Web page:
HL 0.739 - 0.883 (0.838); HW 0.722 - 0.867 (0.820); SL 0.578 - 0.694 (0.654); EL 0.156 - 0.194 (0.178); PW 0.528 - 0.611 (0.585); WL 0.889 - 1.111 (1.035); PSL 0.222 - 0.300 (0.267); PTL 0.178 - 0.239 (0.211); PTH 0.311 - 0.367 (0.344); PTW 0.256 - 0.294 (0.276); PPL 0.217 - 0.267 (0.238); PPH 0.300 - 0.361 (0.336); PPW 0.300 - 0.356 (0.338); CI 95 - 100 (98); SI 78 - 83 (80); OI 21 - 22 (22); PSLI 29 - 35 (32); PeNI 44 - 53 (47); LPeI 55 - 67 (61); DPeI 121 - 144 (131); PpNI 56 - 64 (58); LPpI 63 - 79 (71); DPpI 129 - 155 (143); PPI 115 - 129 (123) (25 measured).
Head slightly longer than wide to as long as wide (CI 95 - 100), posterior margin of head deeply and broadly concave. Anterior clypeal margin with distinct median impression. Frontal carinae well developed, becoming weaker behind eye level, fading out shortly before posterior margin of head. Antennal scrobe shallow and without defined posterior and ventral margins. Antennal scape of medium length, not reaching posterior margin of head (SI 78 - 83). Eyes relatively small (OI 21 - 22), with 8 to 9 ommatidia in longest row. In profile metanotal groove weakly impressed. Propodeal spines long, spinose, and acute (PSLI 29 - 35). Propodeal lobes small and triangular. Petiolar node high nodiform, in dorsal view around 1.2 to1.4 times wider than long (DPeI 121 - 144), in profile around 1.5 to 1.8 times higher than long (LPeI 55 - 67). Postpetiole in dorsal view between 1.3 and 1.5 times wider than long (DPpI 129 - 155); in lateral view weakly antero-posteriorly compressed, around 1.3 to 1.6 times higher than long (LPpI 63 - 79). Mandibles distinctly longitudinally rugose. Clypeus with 3 to 5 longitudinal rugae, median ruga often developed, lateral rugae sometimes irregularly shaped. Head mostly longitudinally rugose with 8 to10 widely spaced rugae between frontal carinae, most running unbroken to posterior margin of head, few cross-meshes near posterior head margin. Cephalic ground sculpturation finely punctulate, relatively shiny. Mesosoma irregularly longitudinally rugose, spaces between rugae and propodeal declivity mostly unsculptured and shiny. Petiole and postpetiole with few longitudinal rugae, but generally smooth and shiny. Gaster unsculptured, smooth and shiny. All dorsal surfaces with numerous, long, suberect to erect simple hairs. Fine pubescence on tibiae and antennal scapes appressed to decumbent. Head, mesosoma, petiole, and postpetiole orange-brown, gaster very dark brown to black.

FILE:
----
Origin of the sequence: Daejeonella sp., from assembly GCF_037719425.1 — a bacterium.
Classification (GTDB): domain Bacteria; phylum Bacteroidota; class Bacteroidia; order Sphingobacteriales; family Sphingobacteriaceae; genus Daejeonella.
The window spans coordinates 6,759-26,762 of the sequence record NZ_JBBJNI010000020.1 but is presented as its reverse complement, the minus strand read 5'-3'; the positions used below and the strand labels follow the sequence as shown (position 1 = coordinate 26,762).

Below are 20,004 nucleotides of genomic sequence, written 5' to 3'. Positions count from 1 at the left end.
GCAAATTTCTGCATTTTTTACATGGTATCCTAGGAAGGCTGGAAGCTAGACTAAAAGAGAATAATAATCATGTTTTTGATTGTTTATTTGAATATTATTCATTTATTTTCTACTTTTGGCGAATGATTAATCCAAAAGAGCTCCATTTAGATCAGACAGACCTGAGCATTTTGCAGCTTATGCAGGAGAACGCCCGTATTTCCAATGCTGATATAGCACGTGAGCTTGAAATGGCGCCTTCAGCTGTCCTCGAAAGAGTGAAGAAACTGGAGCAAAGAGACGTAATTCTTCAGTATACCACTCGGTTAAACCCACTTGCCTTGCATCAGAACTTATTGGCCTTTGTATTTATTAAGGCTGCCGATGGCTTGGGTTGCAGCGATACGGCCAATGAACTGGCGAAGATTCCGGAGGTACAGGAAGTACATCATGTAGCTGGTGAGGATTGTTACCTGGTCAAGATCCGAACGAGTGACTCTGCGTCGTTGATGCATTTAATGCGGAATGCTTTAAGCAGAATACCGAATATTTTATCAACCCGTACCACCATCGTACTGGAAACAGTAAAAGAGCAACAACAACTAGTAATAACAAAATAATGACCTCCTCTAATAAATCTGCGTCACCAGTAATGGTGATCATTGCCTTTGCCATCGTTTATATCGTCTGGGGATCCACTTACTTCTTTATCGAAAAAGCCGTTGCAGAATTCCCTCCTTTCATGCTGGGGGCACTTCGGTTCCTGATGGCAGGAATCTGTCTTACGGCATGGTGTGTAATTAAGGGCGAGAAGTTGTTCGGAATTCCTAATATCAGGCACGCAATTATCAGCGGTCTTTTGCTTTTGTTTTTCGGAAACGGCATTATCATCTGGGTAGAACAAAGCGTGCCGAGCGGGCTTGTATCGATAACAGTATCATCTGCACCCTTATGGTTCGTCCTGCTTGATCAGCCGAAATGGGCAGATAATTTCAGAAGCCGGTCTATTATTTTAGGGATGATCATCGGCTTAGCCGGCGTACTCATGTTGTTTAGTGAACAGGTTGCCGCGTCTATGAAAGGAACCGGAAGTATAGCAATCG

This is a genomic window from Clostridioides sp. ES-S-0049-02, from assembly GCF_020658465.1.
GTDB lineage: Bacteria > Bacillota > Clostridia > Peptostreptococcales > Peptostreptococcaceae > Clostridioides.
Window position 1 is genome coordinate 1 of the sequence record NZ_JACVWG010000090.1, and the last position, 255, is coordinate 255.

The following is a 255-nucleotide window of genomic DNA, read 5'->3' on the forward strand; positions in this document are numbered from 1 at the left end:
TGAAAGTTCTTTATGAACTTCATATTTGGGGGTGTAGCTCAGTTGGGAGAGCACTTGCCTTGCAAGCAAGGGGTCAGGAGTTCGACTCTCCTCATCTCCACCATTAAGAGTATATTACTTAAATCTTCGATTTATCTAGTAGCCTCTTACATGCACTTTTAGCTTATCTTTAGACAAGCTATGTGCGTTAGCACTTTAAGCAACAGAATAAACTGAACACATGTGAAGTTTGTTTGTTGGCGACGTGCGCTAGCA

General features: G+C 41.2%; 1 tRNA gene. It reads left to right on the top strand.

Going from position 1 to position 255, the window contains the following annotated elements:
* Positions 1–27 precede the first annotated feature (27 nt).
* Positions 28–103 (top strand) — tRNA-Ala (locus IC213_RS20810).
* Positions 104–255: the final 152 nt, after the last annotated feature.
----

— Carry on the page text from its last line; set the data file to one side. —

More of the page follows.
Holotype worker, ZAMBIA, North Western Province, Ikelenge, Hillwood Farm, 11° 14'57.45 N, 24° 18' 50.82 E, 1392m, hand collected, VIII.2008, leg. Philipp Wagner (Zoologisches Forschungsinstitut und Museum Alexander König: ZFMK_HYM_2009_6178). Paratypes, 14 workers with same data as holotype (The Natural History Museum: 2 workers ZFMK_HYM_2009_6183, ZFMK_HYM_2009_6184; California Academy of Sciences: 1 worker ZFMK_HYM_2009_6105; Field Museum of Natural History: 1 worker ZFMK_HYM_2009_6107; Musee d'Histoire Naturelle Genève: 3 workers ZFMK_HYM_2009_6179, ZFMK_HYM_2009_6180, ZFMK_HYM_2009_6181; Naturhistorisches Museum, Basel: 1 worker ZFMK_HYM_2009_6106; National Museum of Kenya: 1 worker ZFMK_HYM_2009_6182; South African Museum: 1 worker ZFMK_HYM_2009_6108; Zoologisches Forschungsinstitut und Museum Alexander König: 4 workers ZFMK_HYM_2009_6109, ZFMK_HYM_2009_6110, ZFMK_HYM_2009_6111, ZFMK_HYM_2009_6112).
The new species is dedicated to Philipp Wagner from Bonn for his assistance in sampling and providing ants from several Afrotropical localities.
- Hita Garcia, F.; Fischer, G.; Peters, M. K. 2010. Taxonomy of the Tetramorium weitzeckeri species group (Hymenoptera: Formicidae) in the Afrotropical zoogeographical region. Zootaxa 2704:1-90.
References based on Global Ant Biodiversity Informatics
- Hita Garcia F., G. Fischer, and M. K. Peters. 2010. Taxonomy of the Tetramorium weitzeckeri species group (Hymenoptera: Formicidae) in the Afrotropical zoogeographical region. Zootaxa 2704: 1-90.
- IZIKO South Africa Museum Collection